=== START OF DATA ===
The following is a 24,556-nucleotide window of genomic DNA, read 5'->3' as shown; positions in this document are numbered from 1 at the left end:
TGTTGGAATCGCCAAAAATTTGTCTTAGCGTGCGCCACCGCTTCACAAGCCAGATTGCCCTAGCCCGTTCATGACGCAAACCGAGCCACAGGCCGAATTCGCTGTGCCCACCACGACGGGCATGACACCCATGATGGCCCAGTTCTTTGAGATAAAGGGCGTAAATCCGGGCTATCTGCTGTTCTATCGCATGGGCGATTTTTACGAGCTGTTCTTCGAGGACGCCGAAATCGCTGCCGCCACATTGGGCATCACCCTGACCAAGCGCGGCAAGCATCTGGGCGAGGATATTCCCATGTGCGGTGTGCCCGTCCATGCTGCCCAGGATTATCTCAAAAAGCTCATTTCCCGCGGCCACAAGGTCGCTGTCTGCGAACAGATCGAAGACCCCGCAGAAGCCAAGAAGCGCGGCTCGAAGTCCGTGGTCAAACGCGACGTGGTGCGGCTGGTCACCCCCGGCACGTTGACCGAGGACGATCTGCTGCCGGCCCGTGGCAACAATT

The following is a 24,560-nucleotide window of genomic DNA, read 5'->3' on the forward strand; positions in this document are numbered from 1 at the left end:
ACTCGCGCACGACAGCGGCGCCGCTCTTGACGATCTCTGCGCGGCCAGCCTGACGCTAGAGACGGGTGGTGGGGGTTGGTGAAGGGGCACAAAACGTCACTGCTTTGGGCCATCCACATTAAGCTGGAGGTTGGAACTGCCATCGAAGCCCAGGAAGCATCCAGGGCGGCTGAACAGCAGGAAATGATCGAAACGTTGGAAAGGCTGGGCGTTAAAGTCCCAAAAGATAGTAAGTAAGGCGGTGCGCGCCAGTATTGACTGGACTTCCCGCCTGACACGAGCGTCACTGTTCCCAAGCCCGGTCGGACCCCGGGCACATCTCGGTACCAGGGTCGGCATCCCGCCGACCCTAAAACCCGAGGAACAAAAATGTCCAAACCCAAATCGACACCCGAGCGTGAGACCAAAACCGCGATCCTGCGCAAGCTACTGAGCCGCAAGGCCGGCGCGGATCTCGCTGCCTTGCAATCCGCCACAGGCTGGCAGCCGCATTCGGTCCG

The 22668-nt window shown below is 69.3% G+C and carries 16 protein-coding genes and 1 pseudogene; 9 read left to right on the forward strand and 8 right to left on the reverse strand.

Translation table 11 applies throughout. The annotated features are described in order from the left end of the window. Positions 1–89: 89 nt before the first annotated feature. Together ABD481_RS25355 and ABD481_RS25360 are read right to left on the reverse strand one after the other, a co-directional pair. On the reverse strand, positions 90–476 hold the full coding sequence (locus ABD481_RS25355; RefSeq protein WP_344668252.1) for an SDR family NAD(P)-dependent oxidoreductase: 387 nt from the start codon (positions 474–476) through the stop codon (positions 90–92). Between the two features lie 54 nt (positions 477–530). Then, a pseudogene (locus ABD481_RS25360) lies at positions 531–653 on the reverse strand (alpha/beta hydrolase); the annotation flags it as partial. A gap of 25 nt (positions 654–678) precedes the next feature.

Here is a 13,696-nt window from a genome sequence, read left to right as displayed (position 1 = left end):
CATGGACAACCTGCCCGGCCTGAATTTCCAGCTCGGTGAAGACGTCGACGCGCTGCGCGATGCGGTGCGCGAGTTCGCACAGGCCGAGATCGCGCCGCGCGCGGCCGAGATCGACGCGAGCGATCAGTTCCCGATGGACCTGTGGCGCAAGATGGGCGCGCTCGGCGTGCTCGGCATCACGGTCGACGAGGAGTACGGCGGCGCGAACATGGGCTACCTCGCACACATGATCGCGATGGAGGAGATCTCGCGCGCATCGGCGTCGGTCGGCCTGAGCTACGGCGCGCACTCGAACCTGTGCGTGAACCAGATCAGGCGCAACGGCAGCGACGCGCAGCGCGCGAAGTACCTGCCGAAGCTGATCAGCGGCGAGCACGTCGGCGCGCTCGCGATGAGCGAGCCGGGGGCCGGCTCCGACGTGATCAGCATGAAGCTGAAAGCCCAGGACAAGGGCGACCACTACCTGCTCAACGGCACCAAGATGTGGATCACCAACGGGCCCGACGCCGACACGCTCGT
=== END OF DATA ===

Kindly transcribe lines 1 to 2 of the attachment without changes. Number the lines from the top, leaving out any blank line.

The following is a 24,556-nucleotide window of genomic DNA, read 5'->3' as shown; positions in this document are numbered from 1 at the left end:
TGTTGGAATCGCCAAAAATTTGTCTTAGCGTGCGCCACCGCTTCACAAGCCAGATTGCCCTAGCCCGTTCATGACGCAAACCGAGCCACAGGCCGAATTCGCTGTGCCCACCACGACGGGCATGACACCCATGATGGCCCAGTTCTTTGAGATAAAGGGCGTAAATCCGGGCTATCTGCTGTTCTATCGCATGGGCGATTTTTACGAGCTGTTCTTCGAGGACGCCGAAATCGCTGCCGCCACATTGGGCATCACCCTGACCAAGCGCGGCAAGCATCTGGGCGAGGATATTCCCATGTGCGGTGTGCCCGTCCATGCTGCCCAGGATTATCTCAAAAAGCTCATTTCCCGCGGCCACAAGGTCGCTGTCTGCGAACAGATCGAAGACCCCGCAGAAGCCAAGAAGCGCGGCTCGAAGTCCGTGGTCAAACGCGACGTGGTGCGGCTGGTCACCCCCGGCACGTTGACCGAGGACGATCTGCTGCCGGCCCGTGGCAACAATT